If I said I went into teaching to change lives I’d be lying! I went into teaching because I enjoy standing in front of people and it looked like a fun job. It wasn’t until I actually started teaching as an NQT that I realised the huge sense of satisfaction you get when you can visibly see that you’re making a difference! From then on teaching became about this.
One of the main reasons I became a Head of Department four and a half years ago is because it was a position where I thought I could make more of an impact. I am passionate about curriculum planning and teaching and learning because these two things are the biggest contributing factors to a pupils education (in my humble opinion).
I guess as you become more experienced in teaching, naturally, you become more cynical as well. Every NQT thinks they can change the world one class of pupils at a time and by the end of the first term they realise that it will be a miracle if they can make it through to Easter just saving themselves. As you go through teaching things become less and less shocking, whether that be poor behaviour or school based politics.
As someone who’s only been teaching six and a half years I don’t really know what it’s like to teach outside of a recession. Every year budgets get tighter, teachers leave and aren’t replaced and the expectations of what ‘above and beyond’ duties you should be doing increase. Whilst becoming more and more cynical I have seen my budget reduced significantly over the past few years and the freedom within my role reduce at almost the same rate.
I am in teaching to change lives. I believe that pupils being engaged with sport and Physical Education can change their lives (it did for me!) so I am struggling to come to terms with the constant fixation of many schools to be driven by numbers and not pupils!
If you hold a paid responsibility you will have met the term ‘cost effective’ over the past few years. This refers to whether it’s worthwhile to the schools finances and dreaded headline figures to run a course or to send a teacher on a much needed CPD opportunity. It seems to me that schools have become so driven to save money and find cheaper ways of doing things, whilst putting more pressure on staff to deliver higher grades and ‘improved outcomes’.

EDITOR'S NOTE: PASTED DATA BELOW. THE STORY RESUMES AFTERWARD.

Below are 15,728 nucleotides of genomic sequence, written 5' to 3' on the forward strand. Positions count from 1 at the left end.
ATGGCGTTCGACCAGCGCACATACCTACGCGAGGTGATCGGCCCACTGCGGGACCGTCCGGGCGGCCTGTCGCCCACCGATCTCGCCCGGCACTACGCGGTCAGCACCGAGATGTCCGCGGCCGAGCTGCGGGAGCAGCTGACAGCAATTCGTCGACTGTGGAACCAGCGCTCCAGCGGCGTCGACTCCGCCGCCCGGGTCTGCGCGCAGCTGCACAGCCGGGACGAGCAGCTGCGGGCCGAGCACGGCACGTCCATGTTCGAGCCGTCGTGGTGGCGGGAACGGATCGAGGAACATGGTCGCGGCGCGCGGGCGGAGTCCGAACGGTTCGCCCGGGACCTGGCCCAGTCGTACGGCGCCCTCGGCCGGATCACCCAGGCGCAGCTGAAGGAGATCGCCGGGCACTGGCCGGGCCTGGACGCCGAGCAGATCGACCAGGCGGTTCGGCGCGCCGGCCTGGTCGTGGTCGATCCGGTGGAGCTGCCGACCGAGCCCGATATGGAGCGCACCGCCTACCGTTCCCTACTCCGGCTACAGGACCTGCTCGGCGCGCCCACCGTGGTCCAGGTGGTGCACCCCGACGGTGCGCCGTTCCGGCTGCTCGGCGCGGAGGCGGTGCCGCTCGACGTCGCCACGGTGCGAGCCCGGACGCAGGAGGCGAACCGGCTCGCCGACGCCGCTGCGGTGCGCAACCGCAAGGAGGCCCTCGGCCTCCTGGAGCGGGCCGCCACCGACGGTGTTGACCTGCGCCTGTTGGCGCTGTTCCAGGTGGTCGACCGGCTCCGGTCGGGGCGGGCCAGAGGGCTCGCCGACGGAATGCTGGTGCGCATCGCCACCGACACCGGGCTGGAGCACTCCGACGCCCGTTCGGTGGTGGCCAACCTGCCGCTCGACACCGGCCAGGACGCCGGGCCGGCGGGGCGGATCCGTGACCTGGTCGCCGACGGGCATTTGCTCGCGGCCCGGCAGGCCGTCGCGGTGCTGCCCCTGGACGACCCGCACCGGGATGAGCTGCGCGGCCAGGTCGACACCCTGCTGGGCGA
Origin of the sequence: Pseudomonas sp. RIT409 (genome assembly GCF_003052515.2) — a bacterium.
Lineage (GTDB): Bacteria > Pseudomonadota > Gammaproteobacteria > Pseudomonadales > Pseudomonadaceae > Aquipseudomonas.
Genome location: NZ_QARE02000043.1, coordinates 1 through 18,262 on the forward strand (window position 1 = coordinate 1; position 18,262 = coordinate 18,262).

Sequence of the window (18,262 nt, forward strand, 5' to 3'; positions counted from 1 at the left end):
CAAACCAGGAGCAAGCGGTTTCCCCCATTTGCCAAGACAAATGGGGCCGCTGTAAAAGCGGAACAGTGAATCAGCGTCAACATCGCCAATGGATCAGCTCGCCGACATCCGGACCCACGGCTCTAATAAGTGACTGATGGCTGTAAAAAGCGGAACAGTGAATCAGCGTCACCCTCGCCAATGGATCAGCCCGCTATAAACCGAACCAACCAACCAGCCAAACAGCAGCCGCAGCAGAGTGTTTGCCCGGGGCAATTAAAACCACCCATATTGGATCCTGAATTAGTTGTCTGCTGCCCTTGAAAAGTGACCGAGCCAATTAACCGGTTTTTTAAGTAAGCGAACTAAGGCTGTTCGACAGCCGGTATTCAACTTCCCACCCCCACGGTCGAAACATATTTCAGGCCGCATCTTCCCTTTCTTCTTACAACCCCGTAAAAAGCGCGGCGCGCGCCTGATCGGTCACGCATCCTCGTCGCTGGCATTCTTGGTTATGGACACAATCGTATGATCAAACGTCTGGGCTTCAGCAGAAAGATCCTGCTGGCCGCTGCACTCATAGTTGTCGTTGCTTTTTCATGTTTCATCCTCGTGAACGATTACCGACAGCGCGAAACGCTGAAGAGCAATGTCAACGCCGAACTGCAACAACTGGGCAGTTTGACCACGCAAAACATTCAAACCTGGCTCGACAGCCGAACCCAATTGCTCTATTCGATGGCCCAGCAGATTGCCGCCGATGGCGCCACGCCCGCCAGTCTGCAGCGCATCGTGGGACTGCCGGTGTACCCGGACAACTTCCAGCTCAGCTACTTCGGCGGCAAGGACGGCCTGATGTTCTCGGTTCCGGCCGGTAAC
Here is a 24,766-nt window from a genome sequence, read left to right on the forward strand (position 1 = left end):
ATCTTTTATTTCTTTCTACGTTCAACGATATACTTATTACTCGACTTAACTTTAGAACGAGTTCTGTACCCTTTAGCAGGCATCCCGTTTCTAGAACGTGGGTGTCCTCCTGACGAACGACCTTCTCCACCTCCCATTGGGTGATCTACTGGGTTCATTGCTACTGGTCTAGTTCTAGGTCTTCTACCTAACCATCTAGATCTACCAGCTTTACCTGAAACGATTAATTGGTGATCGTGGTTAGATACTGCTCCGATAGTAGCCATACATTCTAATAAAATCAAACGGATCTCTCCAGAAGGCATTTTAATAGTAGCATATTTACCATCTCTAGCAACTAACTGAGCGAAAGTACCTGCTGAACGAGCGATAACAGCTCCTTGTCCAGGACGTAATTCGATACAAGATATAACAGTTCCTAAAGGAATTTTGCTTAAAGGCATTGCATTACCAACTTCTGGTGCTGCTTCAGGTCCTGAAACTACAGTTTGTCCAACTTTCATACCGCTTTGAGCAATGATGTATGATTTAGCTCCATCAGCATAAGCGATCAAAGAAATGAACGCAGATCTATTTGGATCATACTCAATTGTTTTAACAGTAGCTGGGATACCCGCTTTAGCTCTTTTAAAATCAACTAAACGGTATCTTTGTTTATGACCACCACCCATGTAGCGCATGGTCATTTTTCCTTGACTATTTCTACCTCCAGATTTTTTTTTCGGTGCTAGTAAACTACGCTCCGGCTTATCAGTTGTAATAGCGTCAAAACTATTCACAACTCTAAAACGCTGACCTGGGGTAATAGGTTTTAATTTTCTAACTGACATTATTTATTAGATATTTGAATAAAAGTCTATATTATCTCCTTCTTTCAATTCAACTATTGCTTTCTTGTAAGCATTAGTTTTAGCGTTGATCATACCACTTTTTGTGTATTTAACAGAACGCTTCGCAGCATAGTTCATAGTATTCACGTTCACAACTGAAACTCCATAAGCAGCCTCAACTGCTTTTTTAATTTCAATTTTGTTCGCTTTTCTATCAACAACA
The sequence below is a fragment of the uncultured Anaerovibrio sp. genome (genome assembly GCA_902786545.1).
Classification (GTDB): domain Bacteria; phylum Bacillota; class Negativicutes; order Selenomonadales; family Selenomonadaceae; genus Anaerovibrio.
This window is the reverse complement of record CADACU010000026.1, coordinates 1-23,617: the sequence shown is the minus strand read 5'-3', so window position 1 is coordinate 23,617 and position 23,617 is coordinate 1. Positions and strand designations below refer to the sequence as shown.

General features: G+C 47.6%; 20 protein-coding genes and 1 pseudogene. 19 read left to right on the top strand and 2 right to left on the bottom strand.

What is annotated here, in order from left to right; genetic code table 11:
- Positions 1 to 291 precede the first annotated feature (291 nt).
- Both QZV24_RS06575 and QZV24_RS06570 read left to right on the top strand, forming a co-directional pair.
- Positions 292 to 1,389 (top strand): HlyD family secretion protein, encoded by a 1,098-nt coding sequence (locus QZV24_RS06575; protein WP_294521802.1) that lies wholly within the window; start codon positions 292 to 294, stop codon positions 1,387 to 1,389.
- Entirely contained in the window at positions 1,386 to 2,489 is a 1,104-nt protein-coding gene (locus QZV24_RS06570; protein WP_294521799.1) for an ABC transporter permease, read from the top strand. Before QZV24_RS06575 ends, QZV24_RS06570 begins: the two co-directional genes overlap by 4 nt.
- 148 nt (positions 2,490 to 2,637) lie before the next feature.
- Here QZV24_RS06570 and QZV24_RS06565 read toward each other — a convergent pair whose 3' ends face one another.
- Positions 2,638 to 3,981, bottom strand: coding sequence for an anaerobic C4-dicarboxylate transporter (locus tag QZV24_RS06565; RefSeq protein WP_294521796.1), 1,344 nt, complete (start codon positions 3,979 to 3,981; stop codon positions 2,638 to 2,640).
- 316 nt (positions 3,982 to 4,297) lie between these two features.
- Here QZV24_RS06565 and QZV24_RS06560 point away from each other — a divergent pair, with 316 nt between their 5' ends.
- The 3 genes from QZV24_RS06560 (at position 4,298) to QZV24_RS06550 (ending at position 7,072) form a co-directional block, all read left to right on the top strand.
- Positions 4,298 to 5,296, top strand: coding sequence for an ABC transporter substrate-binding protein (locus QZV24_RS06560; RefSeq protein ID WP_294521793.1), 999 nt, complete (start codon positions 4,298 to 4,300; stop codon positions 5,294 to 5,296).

Almost everyone I know who teaches Key Stage 5 at their school has a minimum quota of how many pupils have to enrol on a course for it to run. This is ridiculous!! Now I am not naïve enough to say that a course should run with a one to one ratio and I understand that staff are the most expensive resource in any school, but what happened to doing the right thing for every child. When I qualified from university the one motto that had been branded into my brain was ‘every child matters’, unfortunately this is no longer the case- every pound matters, every percentage on headline figures matters, the children come a very distant third place!
If 4 pupils want to study an A-Level in Physical Education then it is worth running the course because that opens an opportunity for those 4 pupils that may improve their quality of life in the long term. Too many schools are designing a one size fits all style curriculum normally padded out with BTEC options because less able pupils can get a Pass and more able pupils can get a Distinction. Forget what doors this will close for those pupils in the future they’ll most likely get 100% Pass rate and it’ll save the school money because you can just allocate one teacher to a class of 25 pupils!
As previously stated I am not naïve, nor am I an idealist. I understand economics, I understand common sense (I think!), but I don’t understand making decisions that ruin pupils futures- that’s not why any of us got into education. Schools need to return to doing what is right for every child and not just what will keep the bursar happy. A curriculum should be wide and varied because pupils are diverse people, who have different interests and different preferences. One size doesn’t fit all, it lets most down.
Unfortunately all I can see happening over the next few years are schools increasing class sizes (especially as Key Stage 5) and narrowing the curriculum to maximise headline figures without increasing operating costs. When will we get back to doing what is right for every child we teach?!
Any comments on this post please tweet me at @mikeharrowell